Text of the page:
Category Archives: Education

Fear of Robots

Robot at 10 Downing StreetShould we fear robots? They haven’t taken charge of the country yet (as far as we know) even though for many years they have been taking our jobs. Just think about the number of people that used to be employed on production lines. When I first left school, I spent three months working in a factory that made suitcases. There was very little automation back in the 1970s, so it took a large number of people to carry out all the work, one stage at a time.

I searched the internet for “fear of robots” and found the following examples. No doubt there are more, but if the robot age – which we are certainly at the start of now – brings a time of peace, leisure, space exploration and learning for the human race, then why should we fear robots at all? The most important thing we should remember is the location of their “off” switch!

A fear of anything that falsely represents a sentient being. This includes ventriloquist dummies (which I can well understand), animatronic creatures, mannequins, and wax statutes. I would not normally be concerned about a visit to Madame Tussauds, but can you imagine being there after it closed, armed with just a torch?

Frankenstein complex
A term coined by Isaac Asimov in his robot novels for the fear of mechanical men.

An anxiety disorder in which the sufferer has an irrational fear of robots, drones, robot-like mechanics or artificial intelligence. This can result in a panic attack triggered by just viewing a robot or being near one.

The fear of advanced technology or complex devices.

Uncanny Valley
The best definition I have found for this is from
First theorised by Japanese roboticist Masahiro Mori in 1970, the Uncanny Valley basically states that the closer a robot or other nonhuman entity gets to resembling a human, the more humans will like and empathise with it. However, there is a point in development where humans instead become strongly repulsed by the barely-human robot/entity.

Here is a short video with a bit more information:


Begin Robotics – University of Reading

I’ve just signed up for a course with the University of Reading. They tell me that I don’t have to have my own robot, and that I don’t actually have to know anything about robots. They promise to introduce me to the basics of robot design through a series of simulations, and say that I will have the opportunity to test drive Eric, the University’s own mobile robot.

But best of all, the course is totally free. I’m based in the UK, but it seems that anyone with internet access can sign up and interact with the other students. Have a look at the video below.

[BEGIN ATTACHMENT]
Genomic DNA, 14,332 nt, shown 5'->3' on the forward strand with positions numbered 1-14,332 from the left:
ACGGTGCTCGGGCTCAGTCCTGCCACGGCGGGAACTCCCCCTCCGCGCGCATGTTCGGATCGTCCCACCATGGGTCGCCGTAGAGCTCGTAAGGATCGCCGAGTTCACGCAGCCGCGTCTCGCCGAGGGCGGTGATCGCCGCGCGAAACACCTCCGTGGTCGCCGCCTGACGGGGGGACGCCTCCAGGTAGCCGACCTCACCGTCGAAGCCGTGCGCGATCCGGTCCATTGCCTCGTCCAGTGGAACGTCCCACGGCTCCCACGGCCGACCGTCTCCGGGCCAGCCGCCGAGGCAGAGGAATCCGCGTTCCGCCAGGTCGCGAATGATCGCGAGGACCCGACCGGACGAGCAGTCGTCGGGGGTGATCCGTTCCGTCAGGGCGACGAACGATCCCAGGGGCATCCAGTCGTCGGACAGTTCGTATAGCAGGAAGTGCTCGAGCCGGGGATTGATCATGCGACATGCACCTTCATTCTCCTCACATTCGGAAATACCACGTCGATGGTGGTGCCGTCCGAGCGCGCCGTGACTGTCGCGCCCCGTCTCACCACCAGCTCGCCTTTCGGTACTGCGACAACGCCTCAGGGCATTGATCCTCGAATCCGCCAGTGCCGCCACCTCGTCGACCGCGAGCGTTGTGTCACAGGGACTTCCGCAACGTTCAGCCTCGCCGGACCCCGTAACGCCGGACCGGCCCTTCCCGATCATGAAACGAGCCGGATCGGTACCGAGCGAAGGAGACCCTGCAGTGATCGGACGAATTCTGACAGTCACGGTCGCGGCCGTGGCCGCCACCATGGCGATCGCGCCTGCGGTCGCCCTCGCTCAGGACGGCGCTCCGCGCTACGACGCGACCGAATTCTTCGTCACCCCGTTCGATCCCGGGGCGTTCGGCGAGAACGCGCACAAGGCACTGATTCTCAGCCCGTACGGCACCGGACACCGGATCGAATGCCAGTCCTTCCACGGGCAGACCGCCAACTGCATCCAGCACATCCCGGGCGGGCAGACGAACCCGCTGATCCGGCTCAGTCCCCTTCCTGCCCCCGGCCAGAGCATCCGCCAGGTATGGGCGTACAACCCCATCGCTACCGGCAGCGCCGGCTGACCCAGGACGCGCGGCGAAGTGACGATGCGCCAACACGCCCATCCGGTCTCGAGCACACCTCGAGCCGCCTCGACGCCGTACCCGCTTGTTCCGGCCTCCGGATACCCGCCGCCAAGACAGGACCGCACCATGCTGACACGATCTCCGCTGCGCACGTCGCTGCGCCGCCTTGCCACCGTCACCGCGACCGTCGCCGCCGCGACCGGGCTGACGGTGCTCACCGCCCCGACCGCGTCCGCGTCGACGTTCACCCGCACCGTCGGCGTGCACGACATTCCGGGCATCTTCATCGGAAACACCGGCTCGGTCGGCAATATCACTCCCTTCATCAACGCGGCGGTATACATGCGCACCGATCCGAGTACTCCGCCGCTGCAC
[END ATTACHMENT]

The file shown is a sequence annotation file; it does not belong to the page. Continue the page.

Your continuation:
The course begins on 15th June this year, so why don’t you join me? Just visit or click here to go to the “Begin Robotics” course page. The course will run for four weeks, three hours per week, and there will be a participation certificate available to purchase at the end.

Preventing Cruelty to Robots since 1999

ASPCRI discovered a website today for the ASPCR. Never heard of them? Nor had I. The ASPCR is the acronym of The American Society for the Prevention of Cruelty to Robots.

I’ve shown the website to a couple of people, both thought it was just a joke. However, I think it may be serious, and they do have a point even if they are a little early making it. In fact they say they have been making it since 1999 no less!

Below are a couple of the questions from their FAQ page which may give you a better idea of the aims of the ASPCR. Who knows, self-aware robots may be just around the corner. The worrying thing is that when that day comes, we may need the ASPCH (American Society for the Prevention of Cruelty to Humans), but will the robots set it up for us?

Q: Are you serious?

A: The ASPCR is, and will continue to be, exactly as serious as robots are sentient.


Q: What is the ASPCR’s mission?

A: To ensure the rights of all artificially created sentient beings (colloquially and henceforth referred to as “Robots”).


Q: Are there any Robots to ensure the rights of?

A: Not yet, that we know of. But recent advances in data nanostructures, cognitive modelling and neural networking have convinced many people that the advent of some sort of created intelligence is much closer than previously thought.

It is the goal of the ASPCR to raise the awareness of the general public about some of the ethical and moral issues surrounding created intelligence. This includes discussing the moral and ethical implications of bringing sentient artificial beings into this world, and the responsibility that comes with their creation.